Five years ago this Friday, West Virginia beat Kentucky in the East Regional final and Mazzulla played the hero’s role. In his first start of the season, Mazzulla squared off against John Wall and scored a then-career-high 17 points, dished out three assists and was generally all over the court for a second-seeded Mountaineers team that played swarming defense and took down a Kentucky team that featured Wall and DeMarcus Cousins.
Fast forward to Thursday. West Virginia is a No. 5 seed and a heavy underdog against a Kentucky team that’s chasing history, sitting at 36-0 and having been challenged only a handful of times this season. And the teams face off once again in the Sweet 16, opening tip scheduled for 9:45 p.m. ET.
Now an assistant coach at Division II Fairmont State, Mazzulla doesn’t see himself as a West Virginia legend — he’s done a couple interviews but otherwise ignored his phone this week — and doesn’t see his alma mater as a giant killer.
Though admittedly a biased one, Mazzulla said he’s just an observer; just a fan of what he thinks will be a competitive game Thursday night. In coachspeak, he’s taking it a game at a time and enjoying watching the little things the Mountaineers are doing right.
"When you coach the game and see the game as a coach, you know how hard it is to keep a team together for the kind of run it takes to keep playing in March," Mazzulla said. "You really appreciate the work, the listening, the long hours. When I look back now on that (2010 West Virginia) team, it’s not one specific thing or even that (Kentucky) game. It’s more kind of everything, the big shots and the playing with your guys and just everybody buying in, that I remember most."
That 73-66 West Virginia win in Syracuse’s Carrier Dome on March 27, 2010 could be the biggest of Bob Huggins’ coaching career. Considering Huggins has 765 career wins and is in his 21st NCAA tournament, that’s a bold statement.
But it’s not the coach’s first win over John Calipari-coached team, either. Not even close, actually — Huggins is 8-2 in his career against his friend.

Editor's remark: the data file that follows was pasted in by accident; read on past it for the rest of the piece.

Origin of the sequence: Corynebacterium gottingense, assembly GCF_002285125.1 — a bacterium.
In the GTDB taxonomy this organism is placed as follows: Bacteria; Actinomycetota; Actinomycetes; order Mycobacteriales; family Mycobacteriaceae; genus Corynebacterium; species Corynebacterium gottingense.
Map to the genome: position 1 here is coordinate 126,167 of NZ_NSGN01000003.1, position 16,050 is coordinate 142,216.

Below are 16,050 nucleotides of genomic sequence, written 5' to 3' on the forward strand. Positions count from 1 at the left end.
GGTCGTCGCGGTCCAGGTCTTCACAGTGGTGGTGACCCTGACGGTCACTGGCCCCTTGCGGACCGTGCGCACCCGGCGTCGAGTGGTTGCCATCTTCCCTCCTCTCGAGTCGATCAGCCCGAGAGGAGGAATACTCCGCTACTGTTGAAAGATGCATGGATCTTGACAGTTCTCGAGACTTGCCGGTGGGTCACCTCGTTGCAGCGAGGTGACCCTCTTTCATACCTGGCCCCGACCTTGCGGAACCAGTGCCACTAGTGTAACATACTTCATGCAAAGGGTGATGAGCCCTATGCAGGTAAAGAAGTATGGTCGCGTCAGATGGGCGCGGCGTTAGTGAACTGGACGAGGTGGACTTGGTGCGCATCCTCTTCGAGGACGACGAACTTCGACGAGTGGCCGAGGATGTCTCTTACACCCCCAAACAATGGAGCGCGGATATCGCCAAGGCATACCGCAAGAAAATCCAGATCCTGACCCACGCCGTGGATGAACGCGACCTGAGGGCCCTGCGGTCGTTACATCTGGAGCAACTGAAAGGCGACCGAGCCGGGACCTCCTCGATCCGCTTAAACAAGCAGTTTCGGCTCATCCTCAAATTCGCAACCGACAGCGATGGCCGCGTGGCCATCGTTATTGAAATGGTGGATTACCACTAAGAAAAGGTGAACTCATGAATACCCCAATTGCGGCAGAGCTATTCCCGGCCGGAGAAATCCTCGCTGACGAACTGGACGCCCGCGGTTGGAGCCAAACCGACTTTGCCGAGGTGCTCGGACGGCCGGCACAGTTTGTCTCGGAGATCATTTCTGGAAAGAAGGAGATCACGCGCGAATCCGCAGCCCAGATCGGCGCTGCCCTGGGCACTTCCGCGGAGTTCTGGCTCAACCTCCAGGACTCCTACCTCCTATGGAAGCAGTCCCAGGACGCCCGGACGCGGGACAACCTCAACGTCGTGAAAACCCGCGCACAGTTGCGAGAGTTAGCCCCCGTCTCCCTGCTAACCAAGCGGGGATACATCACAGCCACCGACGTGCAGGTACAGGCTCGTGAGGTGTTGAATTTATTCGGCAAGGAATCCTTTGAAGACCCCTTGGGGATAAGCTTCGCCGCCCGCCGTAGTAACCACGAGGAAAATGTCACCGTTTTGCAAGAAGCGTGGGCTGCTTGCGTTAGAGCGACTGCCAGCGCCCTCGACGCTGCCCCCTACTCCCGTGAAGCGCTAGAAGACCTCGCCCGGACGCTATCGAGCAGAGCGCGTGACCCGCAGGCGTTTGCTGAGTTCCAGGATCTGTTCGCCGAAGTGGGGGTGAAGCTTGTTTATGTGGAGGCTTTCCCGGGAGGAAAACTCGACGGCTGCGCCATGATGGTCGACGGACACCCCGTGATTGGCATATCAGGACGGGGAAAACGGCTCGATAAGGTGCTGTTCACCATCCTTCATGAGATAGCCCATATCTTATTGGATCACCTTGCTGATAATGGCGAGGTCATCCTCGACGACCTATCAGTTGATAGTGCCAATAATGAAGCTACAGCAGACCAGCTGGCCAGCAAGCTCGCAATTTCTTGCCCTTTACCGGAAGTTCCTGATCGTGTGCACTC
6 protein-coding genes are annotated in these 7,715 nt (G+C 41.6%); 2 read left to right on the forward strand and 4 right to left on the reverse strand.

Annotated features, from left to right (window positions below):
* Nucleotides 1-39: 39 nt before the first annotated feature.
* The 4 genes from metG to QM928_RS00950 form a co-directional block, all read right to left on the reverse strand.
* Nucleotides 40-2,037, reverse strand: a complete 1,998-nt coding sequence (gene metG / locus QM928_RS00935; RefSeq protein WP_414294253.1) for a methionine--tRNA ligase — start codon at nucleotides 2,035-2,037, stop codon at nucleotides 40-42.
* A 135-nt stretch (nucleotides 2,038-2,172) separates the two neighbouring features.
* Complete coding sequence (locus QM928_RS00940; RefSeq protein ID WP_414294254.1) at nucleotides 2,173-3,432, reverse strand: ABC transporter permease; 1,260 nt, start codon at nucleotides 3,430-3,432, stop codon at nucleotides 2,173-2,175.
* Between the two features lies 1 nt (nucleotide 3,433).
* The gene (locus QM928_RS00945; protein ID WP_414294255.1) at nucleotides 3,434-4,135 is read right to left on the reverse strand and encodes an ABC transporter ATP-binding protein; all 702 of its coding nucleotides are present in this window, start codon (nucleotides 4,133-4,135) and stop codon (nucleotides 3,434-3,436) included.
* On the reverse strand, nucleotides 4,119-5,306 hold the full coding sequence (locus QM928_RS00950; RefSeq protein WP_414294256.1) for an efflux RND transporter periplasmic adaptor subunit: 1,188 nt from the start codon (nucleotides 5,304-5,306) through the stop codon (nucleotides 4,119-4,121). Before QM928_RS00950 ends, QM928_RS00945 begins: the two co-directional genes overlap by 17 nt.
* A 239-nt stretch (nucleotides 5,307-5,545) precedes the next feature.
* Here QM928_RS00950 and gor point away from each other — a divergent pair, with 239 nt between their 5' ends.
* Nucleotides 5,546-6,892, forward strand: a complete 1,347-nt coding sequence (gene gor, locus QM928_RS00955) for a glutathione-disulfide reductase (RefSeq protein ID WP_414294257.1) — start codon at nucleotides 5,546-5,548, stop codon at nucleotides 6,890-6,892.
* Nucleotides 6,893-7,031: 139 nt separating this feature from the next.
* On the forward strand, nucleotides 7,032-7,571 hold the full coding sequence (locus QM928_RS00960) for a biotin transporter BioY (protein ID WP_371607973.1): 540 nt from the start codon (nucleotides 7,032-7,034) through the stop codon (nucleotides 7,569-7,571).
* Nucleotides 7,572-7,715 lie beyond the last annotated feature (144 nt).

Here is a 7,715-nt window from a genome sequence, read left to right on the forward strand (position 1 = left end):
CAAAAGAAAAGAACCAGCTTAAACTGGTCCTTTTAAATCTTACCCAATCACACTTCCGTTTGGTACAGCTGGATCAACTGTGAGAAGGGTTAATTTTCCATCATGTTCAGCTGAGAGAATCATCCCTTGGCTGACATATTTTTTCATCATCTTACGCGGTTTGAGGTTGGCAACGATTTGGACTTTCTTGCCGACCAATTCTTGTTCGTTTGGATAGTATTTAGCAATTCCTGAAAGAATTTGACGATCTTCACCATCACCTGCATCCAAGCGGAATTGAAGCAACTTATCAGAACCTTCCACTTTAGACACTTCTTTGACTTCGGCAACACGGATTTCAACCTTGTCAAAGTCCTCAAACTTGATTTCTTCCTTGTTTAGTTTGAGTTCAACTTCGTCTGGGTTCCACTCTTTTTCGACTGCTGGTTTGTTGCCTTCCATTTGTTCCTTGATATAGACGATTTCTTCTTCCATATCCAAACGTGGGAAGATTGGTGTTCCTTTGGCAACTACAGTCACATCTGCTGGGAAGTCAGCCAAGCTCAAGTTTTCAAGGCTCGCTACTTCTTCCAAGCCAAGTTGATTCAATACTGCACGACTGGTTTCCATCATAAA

But that one in 2010 is certainly a memorable one. Kentucky was a No. 1 seed and a four-point Las Vegas favorite, and had young but emerging star power in Wall and Cousins. Huggins was in his third season at West Virginia and was just getting his own players and systems installed.
West Virginia got its preferred pace — the Mountaineers led 28-26 at halftime — and outlasted Kentucky down the stretch to advance to the Final Four in Indianapolis, also the site of this year’s Final Four.
We’ll find out Thursday night if that’s coincidence.
"We missed 20 (3-point shots) to start and we were still in the game," Calipari said Thursday of the 2010 game. "That tells me I must have had a hell of a team, and I did."
That team met a West Virginia team that slowed the game using a 1-3-1 zone defense that limited Kentucky’s transition chances and forced the Wildcats to shoot jump shots. At the bottom of that zone was Mazzulla, who had to scratch, claw and pray — quite literally — against Cousins on the block.
Mazzulla was listed — and listed generously — at 6-feet-2, 200 pounds. Cousins was listed at 6-11, 270.
"We were wrestling," Mazzulla said, laughing like it may have been more than that. "I fouled out. I got my money’s worth."
Cousins finished with 15 points but took just 11 shots. Wall finished with 19 points and Kentucky won the rebounding battle, 45-34, but West Virginia won the game. Mazzulla, getting extra time because West Virginia guard Darryl "Truck" Bryant was sidelined for a second consecutive game with a broken right foot, scored in double figures for the first time in 16 months.
"I just think we were all confident; we believed we could be the aggressors and set the tempo," Mazzulla said. "And that came from Huggins."
This West Virginia team is again outsized but is different; the Mountaineers are a full-court pressing team that leads the nation in steals. Against Kentucky on Thursday night, they want chaos at one end and a deliberate pace at the other.
It’s safe to say Huggins brought up the 2010 game with his team this week. Thursday night, West Virginia gets a chance to pull an even bigger upset.
"Kentucky is awfully good but I know West Virginia isn’t intimidated," Mazzulla said. "The guys are buying what Huggs is selling, and that’s when a team is dangerous — when it’s united, when everybody is on board.
"From where I sit now, it just makes me really proud. I was at the games (in Columbus) last weekend and just being able to watch those guys gut those games out was fun. West Virginia is a team the whole community embraces; the whole state, really. The fans are behind the players and I think this team has taken on the identity (Huggins) wants and the fans like. I expect it to be a fight."